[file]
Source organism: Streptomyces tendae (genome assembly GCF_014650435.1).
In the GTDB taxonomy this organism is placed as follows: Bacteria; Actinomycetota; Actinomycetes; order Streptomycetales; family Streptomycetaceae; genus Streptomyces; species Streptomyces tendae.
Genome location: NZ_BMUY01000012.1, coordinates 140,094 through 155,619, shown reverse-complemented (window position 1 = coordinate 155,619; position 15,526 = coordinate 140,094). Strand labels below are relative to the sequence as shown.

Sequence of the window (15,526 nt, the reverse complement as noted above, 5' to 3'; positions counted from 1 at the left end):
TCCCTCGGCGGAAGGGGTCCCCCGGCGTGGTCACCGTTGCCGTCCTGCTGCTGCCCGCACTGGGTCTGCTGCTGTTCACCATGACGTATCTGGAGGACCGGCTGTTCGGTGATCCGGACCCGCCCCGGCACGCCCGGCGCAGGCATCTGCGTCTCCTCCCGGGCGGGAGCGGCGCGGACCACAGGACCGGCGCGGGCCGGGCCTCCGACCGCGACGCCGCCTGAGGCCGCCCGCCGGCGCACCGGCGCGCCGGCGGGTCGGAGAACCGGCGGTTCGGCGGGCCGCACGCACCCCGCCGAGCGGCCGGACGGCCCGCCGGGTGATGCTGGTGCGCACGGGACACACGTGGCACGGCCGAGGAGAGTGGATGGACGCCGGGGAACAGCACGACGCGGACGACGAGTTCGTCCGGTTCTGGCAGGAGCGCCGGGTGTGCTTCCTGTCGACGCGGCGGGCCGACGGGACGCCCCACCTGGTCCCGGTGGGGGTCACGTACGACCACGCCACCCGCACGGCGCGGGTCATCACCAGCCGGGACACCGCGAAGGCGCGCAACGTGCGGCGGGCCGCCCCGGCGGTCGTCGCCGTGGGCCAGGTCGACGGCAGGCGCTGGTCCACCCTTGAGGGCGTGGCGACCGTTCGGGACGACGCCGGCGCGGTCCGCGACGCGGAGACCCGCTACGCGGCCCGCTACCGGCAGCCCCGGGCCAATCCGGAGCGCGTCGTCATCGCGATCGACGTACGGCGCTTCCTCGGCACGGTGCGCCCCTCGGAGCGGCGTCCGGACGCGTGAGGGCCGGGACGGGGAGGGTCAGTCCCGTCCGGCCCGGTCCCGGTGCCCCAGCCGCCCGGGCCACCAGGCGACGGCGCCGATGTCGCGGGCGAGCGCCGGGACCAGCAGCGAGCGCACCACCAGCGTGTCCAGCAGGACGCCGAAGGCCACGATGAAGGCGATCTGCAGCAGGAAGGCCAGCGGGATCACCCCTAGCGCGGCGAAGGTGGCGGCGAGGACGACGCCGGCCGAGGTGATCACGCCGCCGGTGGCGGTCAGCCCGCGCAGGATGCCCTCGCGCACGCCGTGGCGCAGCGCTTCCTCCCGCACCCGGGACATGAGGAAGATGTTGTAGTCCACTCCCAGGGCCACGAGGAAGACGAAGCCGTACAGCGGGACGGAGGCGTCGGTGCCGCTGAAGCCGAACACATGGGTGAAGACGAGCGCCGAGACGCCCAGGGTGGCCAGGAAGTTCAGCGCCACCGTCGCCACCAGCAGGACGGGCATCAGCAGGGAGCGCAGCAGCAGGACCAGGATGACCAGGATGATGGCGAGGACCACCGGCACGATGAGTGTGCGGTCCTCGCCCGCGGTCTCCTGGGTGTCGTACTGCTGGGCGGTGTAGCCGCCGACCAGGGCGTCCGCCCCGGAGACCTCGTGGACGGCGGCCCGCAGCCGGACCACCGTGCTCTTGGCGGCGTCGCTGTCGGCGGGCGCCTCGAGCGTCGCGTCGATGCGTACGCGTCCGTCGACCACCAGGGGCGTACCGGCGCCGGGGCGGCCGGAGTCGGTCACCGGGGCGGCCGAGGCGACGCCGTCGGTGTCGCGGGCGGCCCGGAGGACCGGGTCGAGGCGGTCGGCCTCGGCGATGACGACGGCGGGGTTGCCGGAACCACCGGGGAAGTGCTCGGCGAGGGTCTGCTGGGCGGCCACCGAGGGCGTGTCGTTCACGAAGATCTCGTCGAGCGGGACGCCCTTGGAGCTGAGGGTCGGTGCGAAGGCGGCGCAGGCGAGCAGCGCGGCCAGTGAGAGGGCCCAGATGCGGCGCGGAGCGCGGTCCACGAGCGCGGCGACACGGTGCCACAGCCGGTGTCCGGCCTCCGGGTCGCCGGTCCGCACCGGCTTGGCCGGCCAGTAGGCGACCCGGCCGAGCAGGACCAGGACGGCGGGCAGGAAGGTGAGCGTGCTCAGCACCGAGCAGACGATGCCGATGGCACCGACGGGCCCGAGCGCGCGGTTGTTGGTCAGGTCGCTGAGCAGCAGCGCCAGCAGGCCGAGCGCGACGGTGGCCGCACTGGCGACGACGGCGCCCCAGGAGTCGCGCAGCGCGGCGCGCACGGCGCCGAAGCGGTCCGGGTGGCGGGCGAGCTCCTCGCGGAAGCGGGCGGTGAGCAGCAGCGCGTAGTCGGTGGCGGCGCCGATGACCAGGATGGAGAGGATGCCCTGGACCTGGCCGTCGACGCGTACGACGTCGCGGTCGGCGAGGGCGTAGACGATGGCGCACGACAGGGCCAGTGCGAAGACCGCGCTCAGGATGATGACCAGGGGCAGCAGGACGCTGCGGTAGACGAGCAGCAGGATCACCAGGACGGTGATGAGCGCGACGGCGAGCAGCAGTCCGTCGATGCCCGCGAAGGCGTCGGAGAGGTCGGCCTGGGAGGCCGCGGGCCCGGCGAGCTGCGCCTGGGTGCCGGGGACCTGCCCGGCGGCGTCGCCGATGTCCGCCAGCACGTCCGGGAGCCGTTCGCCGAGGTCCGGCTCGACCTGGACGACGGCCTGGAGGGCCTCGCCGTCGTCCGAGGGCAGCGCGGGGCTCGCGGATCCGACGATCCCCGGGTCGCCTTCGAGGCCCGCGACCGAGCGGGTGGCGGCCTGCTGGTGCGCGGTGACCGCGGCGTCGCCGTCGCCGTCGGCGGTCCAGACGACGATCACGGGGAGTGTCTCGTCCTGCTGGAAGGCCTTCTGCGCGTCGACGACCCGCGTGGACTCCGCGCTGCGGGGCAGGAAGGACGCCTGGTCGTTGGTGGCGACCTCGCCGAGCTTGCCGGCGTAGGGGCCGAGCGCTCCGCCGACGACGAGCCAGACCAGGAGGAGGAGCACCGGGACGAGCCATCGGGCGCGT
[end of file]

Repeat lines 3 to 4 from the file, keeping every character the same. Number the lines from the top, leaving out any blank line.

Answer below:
Genome location: NZ_BMUY01000012.1, coordinates 140,094 through 155,619, shown reverse-complemented (window position 1 = coordinate 155,619; position 15,526 = coordinate 140,094). Strand labels below are relative to the sequence as shown.

Sequence of the window (15,526 nt, the reverse complement as noted above, 5' to 3'; positions counted from 1 at the left end):